When most people hear about the many features and benefits of palliative care, they support it. They just don’t know what to call it, or they confuse it with hospice care. The truth is that anyone with a life-threatening or life-limiting disease can receive palliative care, which focuses on reducing people’s pain and suffering and providing patients and families with an extra layer of support. Something many patients and health care professionals don’t realize is that palliative care can also be combined with curative treatment. With help from a $205,000 grant from the Cambia Health Foundation (formerly The Regence Foundation), Providence Medford Medical Center is working to address misperceptions and educate patients, families and hospital staff about the benefits of palliative care. The hospital is also working to expand its inpatient palliative care program, and has recently started an outpatient palliative care program for people who don’t want or need to be hospitalized, but aren’t a candidate for hospice.
“We chose Providence Medford for this grant because we’ve watched them develop a thoughtful, comprehensive program that goes above and beyond standard hospital palliative care services,” said Peggy Maguire, Cambia Health Foundation board chair. “They’ve hired an experienced palliative care nurse practitioner to run the program, and they’ve expanded to offer outpatient palliative care, which is really where the future of palliative care is.”
With the Cambia Health Foundation grant, Providence will work to increase access to palliative care for patients and their families, offer educational resources about palliative and hospice care to the Rogue Valley community, and encourage physicians to provide more palliative care referrals. The hospital will also use a new patient screening tool to determine when a palliative care consult is appropriate.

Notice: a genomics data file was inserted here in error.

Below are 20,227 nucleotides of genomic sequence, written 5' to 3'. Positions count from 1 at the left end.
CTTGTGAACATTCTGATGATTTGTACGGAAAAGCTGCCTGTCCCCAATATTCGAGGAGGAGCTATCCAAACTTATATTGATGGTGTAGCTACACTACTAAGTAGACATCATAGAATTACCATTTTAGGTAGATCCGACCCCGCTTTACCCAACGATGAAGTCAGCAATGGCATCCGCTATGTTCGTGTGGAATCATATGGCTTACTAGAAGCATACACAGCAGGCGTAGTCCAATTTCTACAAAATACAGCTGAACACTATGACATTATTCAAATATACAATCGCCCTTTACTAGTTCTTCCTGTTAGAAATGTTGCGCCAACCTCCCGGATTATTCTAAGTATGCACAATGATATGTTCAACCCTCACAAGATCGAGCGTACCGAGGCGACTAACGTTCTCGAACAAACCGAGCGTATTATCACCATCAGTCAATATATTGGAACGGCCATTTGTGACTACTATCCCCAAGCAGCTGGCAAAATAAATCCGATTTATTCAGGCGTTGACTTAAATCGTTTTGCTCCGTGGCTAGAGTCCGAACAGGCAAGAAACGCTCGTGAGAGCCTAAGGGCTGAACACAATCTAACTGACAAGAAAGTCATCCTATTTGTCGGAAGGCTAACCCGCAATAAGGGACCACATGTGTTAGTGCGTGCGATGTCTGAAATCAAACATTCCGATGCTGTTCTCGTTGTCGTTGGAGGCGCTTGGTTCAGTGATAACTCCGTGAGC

“For many patients, palliative care can bridge the gap – often a lengthy one – between hospital and hospice,” explains Providence Palliative Care Coordinator Michael Christensen, ACNP. “It is preferable to identify these patients as early as possible after diagnosis, so they can benefit from these services. In addition, when palliative care accompanies curative care, patients feel better, their depression and anxiety symptoms can be reduced and they may actually live longer.”
Christensen adds, “People in the hospital feel like they lose a lot of control. We help to restore some of that control, empowering patients to choose what treatment they want or don’t want. And when we work with people in their homes they are able to make tough decisions before entering the hospital, easing stress for themselves and their families, and that is our goal.”
In 2010, The Cambia Health Foundation awarded a $20,600 palliative care planning grant to Providence. The foundation has also awarded several other palliative care grants in Southern Oregon, including $92,000 to Choosing Options, Honoring Options, and $261,300 to Asante Rogue Regional Medical Center.